At Reykjavik Excursions, we can help you experience Iceland’s hot water to the fullest. With our range of tours to hot springs, spas, and pools in Iceland, you’ll see the best that the country has to offer—in comfort and style.

Check out our full range of tours and activities to start your adventure.

REYKJAVIK EXCURSIONS BLOG

Get inspired! Information and tips and must see places in Iceland, fun facts, customs and more.

Northern Lights in Iceland: Your Guide

In this post, you can discover everything you need to know about seeing the aurora borealis in the land of fire and ice.

Read Blog

Hot Water in Iceland: Your Complete Guide

With active volcanoes, bubbling geysers, and hot springs and pools, Iceland sits upon a geothermal world that continues to shape the country’s landscape.

September 1, 2022

Hot Water in Iceland: Your Complete Guide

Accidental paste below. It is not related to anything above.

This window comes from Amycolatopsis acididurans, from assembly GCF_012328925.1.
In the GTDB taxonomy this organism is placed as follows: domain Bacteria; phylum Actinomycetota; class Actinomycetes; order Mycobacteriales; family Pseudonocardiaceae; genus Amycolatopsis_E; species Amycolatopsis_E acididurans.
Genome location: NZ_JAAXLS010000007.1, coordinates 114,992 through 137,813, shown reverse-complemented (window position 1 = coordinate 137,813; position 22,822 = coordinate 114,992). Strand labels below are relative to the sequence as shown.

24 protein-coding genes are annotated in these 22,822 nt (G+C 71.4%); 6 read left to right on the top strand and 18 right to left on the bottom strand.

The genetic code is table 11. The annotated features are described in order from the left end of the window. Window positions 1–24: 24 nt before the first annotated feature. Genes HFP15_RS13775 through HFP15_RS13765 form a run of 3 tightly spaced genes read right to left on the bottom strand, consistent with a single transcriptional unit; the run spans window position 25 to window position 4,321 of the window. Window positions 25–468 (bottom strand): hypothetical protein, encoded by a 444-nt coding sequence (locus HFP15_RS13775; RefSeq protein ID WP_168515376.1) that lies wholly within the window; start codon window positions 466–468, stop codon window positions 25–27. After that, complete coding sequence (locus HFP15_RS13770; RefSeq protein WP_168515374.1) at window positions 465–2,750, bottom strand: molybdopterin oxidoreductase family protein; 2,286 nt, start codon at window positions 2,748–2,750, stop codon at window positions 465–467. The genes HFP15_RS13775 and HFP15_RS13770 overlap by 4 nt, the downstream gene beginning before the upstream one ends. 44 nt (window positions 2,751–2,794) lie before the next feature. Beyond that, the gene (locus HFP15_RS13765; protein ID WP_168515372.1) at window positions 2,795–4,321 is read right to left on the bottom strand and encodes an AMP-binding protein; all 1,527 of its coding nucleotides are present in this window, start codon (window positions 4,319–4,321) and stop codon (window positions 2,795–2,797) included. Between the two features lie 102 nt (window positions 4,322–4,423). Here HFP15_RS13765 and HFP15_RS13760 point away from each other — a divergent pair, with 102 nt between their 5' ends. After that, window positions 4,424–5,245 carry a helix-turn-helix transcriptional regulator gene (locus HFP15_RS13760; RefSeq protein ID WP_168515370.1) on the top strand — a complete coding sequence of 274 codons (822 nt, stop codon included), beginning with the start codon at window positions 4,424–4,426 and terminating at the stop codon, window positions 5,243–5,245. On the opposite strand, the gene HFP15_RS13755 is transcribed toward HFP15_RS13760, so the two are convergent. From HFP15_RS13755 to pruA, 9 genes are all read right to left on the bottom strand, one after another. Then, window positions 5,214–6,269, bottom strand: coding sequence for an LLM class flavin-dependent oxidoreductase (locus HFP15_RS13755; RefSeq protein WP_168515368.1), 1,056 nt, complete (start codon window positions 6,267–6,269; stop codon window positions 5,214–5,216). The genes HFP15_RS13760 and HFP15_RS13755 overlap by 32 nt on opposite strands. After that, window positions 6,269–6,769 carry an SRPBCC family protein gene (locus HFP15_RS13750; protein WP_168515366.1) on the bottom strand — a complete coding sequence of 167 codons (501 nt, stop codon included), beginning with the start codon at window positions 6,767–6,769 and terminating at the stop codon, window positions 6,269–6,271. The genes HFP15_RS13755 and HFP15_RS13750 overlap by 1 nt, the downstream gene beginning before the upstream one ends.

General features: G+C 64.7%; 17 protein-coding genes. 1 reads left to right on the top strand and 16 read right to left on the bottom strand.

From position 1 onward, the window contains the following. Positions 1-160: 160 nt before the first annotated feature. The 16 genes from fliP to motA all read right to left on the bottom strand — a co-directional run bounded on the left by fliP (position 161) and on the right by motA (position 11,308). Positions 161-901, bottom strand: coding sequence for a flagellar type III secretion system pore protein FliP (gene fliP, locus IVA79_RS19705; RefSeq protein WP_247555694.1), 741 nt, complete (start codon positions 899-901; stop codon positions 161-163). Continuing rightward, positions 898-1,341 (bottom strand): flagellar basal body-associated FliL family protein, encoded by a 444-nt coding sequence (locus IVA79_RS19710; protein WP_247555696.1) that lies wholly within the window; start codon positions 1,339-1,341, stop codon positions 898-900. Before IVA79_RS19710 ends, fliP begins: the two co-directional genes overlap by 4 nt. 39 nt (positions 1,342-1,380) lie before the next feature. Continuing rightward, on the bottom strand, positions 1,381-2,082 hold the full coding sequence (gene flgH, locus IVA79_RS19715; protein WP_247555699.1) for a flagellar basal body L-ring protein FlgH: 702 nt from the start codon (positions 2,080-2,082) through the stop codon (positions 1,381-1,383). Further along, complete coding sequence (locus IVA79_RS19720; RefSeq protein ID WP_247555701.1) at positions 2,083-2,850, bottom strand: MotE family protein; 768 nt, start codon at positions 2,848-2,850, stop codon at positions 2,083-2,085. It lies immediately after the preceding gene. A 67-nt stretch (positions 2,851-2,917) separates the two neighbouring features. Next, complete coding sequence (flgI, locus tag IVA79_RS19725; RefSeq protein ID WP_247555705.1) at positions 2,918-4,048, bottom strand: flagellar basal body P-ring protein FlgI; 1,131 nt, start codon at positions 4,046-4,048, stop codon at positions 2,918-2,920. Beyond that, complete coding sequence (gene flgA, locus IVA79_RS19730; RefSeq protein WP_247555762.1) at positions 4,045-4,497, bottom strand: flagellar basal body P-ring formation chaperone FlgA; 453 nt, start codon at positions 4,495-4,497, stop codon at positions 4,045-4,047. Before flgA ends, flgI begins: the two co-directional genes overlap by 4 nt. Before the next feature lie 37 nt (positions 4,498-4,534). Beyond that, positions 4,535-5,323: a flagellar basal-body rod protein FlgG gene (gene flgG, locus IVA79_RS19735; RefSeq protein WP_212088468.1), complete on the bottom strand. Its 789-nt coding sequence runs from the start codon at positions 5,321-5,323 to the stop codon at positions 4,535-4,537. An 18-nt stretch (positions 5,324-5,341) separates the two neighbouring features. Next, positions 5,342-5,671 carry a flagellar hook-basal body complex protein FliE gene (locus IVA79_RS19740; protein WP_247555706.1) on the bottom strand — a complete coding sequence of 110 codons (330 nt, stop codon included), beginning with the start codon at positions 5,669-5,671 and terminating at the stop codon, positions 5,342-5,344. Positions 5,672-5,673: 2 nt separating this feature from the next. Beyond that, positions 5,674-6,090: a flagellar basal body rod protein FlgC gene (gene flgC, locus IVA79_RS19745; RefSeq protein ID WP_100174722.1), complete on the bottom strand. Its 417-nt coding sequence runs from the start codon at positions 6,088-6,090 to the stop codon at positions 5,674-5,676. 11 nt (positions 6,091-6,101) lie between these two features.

With active volcanoes, bubbling geysers, and hot springs and pools, Iceland sits upon a geothermal world that continues to shape the country’s landscape.

September 1, 2022

With active volcanoes, bubbling geysers, and hot springs and pools, Iceland sits upon a geothermal world that continues to shape the country’s landscape. However, it’s not just natural wonders that this activity creates. Iceland also relies on this geothermal energy for power.

One of the biggest impacts of this volcanic activity is to power Iceland’s hot water—in homes, hospitality, and industry too. This makes the hot water in Iceland a little smelly (so don’t be alarmed!) as well as incredibly energy efficient.

Read on to learn the magic of Iceland’s hot water system and some of the incredible natural sights that the geothermal world beneath us has created.

Does Iceland have warm water?

It’s a common question that visitors ask when coming to Iceland. And the answer is a simple yes. Although our nation in the North Atlantic can be very cold (with temperatures reaching lows of -30°C, -22°F), there’s always warm water to be enjoyed.